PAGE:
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https://www.nature.com/articles/d41586-018-05978-1?error=cookies_not_supported&code=9fb2dc0c-b5fb-40d4-b389-cef79ea5db4c

Climate change has doubled the frequency of ocean heatwaves

Extreme heat events wreak havoc on marine ecosystems and will only get worse in coming decades.
d41586-018-05978-1_16039114.jpg

Ocean heatwaves will become more frequent and extreme as the climate warms, scientists report1 on 15 August in Nature. These episodes of intense heat could disrupt marine food webs and reshape biodiversity in the world’s oceans.

Scientists analysed satellite-based measurements of sea surface temperature from 1982 to 2016 and found that the frequency of marine heatwaves had doubled. These extreme heat events in the ocean's surface waters can last from days to months and can occur across thousands of kilometres. If average global temperatures increase to 3.5 °C above pre-industrial levels by the end of the century, as researchers currently project, the frequency of ocean heatwaves could increase by a factor of 41. In other words, a one-in-one-hundred-day event at pre-industrial levels of warming could become a one-in-three-day event.

“Marine heatwaves have already become more long-lasting, frequent, intense and extensive than in the past,” says lead study author Thomas Frölicher, a climatologist at the University of Bern in Switzerland. He adds that these changes are already well outside what could be expected on the basis of natural swings in Earth’s climate: the study’s analysis determined that 87% of heatwaves in the ocean are the result of human-induced global warming.

Going global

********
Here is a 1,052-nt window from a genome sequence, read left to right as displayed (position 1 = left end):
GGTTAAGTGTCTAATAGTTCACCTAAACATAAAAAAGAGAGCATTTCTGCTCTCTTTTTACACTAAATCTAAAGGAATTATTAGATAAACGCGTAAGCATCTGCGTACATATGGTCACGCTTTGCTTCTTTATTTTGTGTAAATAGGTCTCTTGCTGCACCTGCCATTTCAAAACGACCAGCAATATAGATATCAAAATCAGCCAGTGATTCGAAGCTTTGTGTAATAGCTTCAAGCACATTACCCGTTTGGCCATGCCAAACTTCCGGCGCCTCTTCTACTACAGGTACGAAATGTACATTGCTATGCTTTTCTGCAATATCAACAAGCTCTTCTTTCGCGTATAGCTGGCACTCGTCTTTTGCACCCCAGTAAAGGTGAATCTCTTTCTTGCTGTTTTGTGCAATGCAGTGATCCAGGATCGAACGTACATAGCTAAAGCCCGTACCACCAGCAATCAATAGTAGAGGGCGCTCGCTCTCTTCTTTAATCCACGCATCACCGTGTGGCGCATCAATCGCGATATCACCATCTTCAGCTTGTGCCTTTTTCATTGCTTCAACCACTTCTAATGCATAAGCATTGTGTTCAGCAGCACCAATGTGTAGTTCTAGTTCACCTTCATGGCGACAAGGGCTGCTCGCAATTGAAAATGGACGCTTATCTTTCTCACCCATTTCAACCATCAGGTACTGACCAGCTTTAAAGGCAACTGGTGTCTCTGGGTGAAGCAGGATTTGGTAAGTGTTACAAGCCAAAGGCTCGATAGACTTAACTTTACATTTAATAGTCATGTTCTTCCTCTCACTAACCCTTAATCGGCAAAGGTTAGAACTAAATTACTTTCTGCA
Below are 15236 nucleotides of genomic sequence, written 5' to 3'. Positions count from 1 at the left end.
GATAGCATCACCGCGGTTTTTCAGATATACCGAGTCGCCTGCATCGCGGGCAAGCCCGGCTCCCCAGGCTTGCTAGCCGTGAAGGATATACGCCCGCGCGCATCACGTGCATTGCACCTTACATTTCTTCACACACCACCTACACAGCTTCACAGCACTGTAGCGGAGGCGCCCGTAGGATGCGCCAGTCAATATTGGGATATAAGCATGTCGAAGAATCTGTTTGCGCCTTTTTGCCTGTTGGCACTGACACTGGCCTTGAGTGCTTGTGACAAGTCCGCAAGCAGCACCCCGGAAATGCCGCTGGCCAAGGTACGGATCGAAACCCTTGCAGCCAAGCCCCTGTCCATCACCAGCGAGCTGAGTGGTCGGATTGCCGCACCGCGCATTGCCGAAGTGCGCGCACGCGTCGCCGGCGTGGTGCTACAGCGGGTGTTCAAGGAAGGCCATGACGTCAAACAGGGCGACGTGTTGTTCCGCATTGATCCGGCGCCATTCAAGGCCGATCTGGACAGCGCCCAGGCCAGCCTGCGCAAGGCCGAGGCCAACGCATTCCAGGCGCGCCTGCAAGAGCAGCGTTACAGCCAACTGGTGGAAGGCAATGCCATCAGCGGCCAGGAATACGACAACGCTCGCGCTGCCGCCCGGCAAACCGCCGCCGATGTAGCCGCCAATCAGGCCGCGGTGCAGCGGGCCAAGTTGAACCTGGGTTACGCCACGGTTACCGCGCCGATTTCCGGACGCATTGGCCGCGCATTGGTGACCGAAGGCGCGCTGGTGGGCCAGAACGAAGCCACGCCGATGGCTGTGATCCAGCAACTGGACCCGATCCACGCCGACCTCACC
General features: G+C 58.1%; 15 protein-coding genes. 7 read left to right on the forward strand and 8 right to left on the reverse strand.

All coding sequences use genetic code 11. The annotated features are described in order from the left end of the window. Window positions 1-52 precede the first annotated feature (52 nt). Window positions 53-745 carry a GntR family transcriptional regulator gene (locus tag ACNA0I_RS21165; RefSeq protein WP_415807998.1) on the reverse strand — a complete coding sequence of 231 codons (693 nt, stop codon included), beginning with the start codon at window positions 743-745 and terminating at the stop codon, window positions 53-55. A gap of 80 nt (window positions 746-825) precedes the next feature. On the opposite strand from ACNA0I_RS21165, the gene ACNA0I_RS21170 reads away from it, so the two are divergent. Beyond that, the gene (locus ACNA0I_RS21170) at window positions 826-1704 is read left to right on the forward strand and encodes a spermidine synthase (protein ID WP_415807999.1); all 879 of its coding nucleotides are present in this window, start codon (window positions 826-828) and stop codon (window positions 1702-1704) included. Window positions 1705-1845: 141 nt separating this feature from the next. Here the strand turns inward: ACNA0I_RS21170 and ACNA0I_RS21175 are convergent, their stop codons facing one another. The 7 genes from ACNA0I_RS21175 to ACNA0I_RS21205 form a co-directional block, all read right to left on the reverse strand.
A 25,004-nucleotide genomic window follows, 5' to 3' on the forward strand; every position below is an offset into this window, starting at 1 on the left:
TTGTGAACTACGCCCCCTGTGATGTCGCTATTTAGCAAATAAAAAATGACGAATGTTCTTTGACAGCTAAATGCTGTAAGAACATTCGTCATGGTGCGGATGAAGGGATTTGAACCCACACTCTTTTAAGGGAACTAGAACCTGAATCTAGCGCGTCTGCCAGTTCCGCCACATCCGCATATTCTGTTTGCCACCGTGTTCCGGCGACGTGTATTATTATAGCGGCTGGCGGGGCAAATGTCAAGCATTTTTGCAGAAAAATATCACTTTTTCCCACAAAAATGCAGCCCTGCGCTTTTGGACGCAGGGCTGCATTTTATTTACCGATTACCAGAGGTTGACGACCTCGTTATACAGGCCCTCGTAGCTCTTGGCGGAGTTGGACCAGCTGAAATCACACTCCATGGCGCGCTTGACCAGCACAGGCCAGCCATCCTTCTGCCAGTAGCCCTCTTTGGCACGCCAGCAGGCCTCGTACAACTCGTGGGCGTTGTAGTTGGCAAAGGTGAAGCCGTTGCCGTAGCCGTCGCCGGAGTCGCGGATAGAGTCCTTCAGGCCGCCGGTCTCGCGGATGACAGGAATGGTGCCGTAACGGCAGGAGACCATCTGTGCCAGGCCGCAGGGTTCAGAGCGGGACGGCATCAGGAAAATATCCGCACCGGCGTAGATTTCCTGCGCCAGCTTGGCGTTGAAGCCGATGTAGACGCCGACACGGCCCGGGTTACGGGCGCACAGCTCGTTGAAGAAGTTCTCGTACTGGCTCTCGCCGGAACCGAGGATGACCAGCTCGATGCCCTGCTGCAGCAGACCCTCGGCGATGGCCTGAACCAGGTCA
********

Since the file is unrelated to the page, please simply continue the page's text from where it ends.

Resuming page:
Scientists have studied heatwaves on land for decades. But it wasn’t until researchers faced episodes of extreme heat in the ocean in the past several years that they started paying more attention to the issue at sea. Those episodes included the massive warm water ‘blob’ in the northeastern Pacific Ocean that killed off sea otters (Enhydra lutris) in Alaska and sea lions (Zalophus californianus) in California, and disrupted fisheries off North America from 2014 to 2015. They also included the massive 2015–16 El Niño that ravaged coral reefs around the world.

“The emphasis on marine heatwaves is really motivated by the recognition that the same kinds of extremes can happen in the ocean as on land,” says Noah Diffenbaugh, a climatologist at Stanford University in California. He adds that this latest study takes global perspective on these regional issues.

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Missouri passed a law that defines what is 'meat';   basically an animal byproduct.

Organizations like the Missouri chapter of the ACLU are challenging the law.    Of course so are companies that market and sell what they define as plant based 'meats';  e.g. soy burgers.

I believe those challenging the laws are hypocrites since to me all this law is doing is ensuring factual labeling of food.     E.g.  left-learning groups (and myself),  supported GMO labeling since this is 'ensuring factual labeling of food'.

As someone whose diet consist of plant based products like soy burgers and quorn etc... about 50% of the time (instead of meats),   I welcome factual labeling so I know what I'm consuming.

PS:  Yea,  I know that it was the Cattle Association that pushed politicians in Missouri to pass this law and that the association donate heavily to most of these politicians.    What really should have occurred,  instead of a state law, is that the FDA made this change.

  

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5 minutes ago, jamesjazzguitar said:

Missouri passed a law that defines what is 'meat';   basically an animal byproduct.

Organizations like the Missouri chapter of the ACLU are challenging the law.    Of course so are companies that market and sell what they define as plant based 'meats';  e.g. soy burgers.

I believe those challenging the laws are hypocrites since to me all this law is doing is ensuring factual labeling of food.     E.g.  left-learning groups (and myself),  supported GMO labeling since this is 'ensuring factual labeling of food'.